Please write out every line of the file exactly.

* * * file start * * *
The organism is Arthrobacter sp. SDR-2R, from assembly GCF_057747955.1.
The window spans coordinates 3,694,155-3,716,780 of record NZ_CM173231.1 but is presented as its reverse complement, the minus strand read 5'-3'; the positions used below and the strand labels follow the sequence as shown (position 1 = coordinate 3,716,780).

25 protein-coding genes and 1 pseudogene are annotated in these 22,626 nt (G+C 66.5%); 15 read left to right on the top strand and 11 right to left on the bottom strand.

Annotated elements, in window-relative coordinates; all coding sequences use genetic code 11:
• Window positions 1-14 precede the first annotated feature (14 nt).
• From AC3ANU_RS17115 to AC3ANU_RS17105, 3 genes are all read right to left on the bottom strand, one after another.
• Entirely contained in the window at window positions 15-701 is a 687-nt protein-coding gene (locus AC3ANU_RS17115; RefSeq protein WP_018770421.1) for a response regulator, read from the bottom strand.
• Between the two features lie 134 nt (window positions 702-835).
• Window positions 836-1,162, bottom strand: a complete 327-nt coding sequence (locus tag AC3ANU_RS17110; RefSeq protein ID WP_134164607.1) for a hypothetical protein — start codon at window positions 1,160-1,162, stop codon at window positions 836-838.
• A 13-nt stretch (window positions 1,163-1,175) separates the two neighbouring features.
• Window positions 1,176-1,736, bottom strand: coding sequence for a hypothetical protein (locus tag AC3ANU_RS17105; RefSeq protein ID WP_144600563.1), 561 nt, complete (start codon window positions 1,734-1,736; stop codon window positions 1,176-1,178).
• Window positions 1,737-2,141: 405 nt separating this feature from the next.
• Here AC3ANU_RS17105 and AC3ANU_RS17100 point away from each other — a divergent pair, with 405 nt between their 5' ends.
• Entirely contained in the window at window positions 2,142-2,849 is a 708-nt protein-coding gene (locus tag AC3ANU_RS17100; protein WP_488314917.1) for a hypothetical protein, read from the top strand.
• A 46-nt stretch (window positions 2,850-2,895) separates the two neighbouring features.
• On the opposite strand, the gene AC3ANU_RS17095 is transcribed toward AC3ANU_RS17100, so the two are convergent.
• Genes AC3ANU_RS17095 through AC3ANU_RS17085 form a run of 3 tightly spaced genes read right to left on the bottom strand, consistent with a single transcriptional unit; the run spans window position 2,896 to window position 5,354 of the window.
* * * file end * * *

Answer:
The organism is Arthrobacter sp. SDR-2R, from assembly GCF_057747955.1.
The window spans coordinates 3,694,155-3,716,780 of record NZ_CM173231.1 but is presented as its reverse complement, the minus strand read 5'-3'; the positions used below and the strand labels follow the sequence as shown (position 1 = coordinate 3,716,780).

25 protein-coding genes and 1 pseudogene are annotated in these 22,626 nt (G+C 66.5%); 15 read left to right on the top strand and 11 right to left on the bottom strand.

Annotated elements, in window-relative coordinates; all coding sequences use genetic code 11:
• Window positions 1-14 precede the first annotated feature (14 nt).
• From AC3ANU_RS17115 to AC3ANU_RS17105, 3 genes are all read right to left on the bottom strand, one after another.
• Entirely contained in the window at window positions 15-701 is a 687-nt protein-coding gene (locus AC3ANU_RS17115; RefSeq protein WP_018770421.1) for a response regulator, read from the bottom strand.
• Between the two features lie 134 nt (window positions 702-835).
• Window positions 836-1,162, bottom strand: a complete 327-nt coding sequence (locus tag AC3ANU_RS17110; RefSeq protein ID WP_134164607.1) for a hypothetical protein — start codon at window positions 1,160-1,162, stop codon at window positions 836-838.
• A 13-nt stretch (window positions 1,163-1,175) separates the two neighbouring features.
• Window positions 1,176-1,736, bottom strand: coding sequence for a hypothetical protein (locus tag AC3ANU_RS17105; RefSeq protein ID WP_144600563.1), 561 nt, complete (start codon window positions 1,734-1,736; stop codon window positions 1,176-1,178).
• Window positions 1,737-2,141: 405 nt separating this feature from the next.
• Here AC3ANU_RS17105 and AC3ANU_RS17100 point away from each other — a divergent pair, with 405 nt between their 5' ends.
• Entirely contained in the window at window positions 2,142-2,849 is a 708-nt protein-coding gene (locus tag AC3ANU_RS17100; protein WP_488314917.1) for a hypothetical protein, read from the top strand.
• A 46-nt stretch (window positions 2,850-2,895) separates the two neighbouring features.
• On the opposite strand, the gene AC3ANU_RS17095 is transcribed toward AC3ANU_RS17100, so the two are convergent.
• Genes AC3ANU_RS17095 through AC3ANU_RS17085 form a run of 3 tightly spaced genes read right to left on the bottom strand, consistent with a single transcriptional unit; the run spans window position 2,896 to window position 5,354 of the window.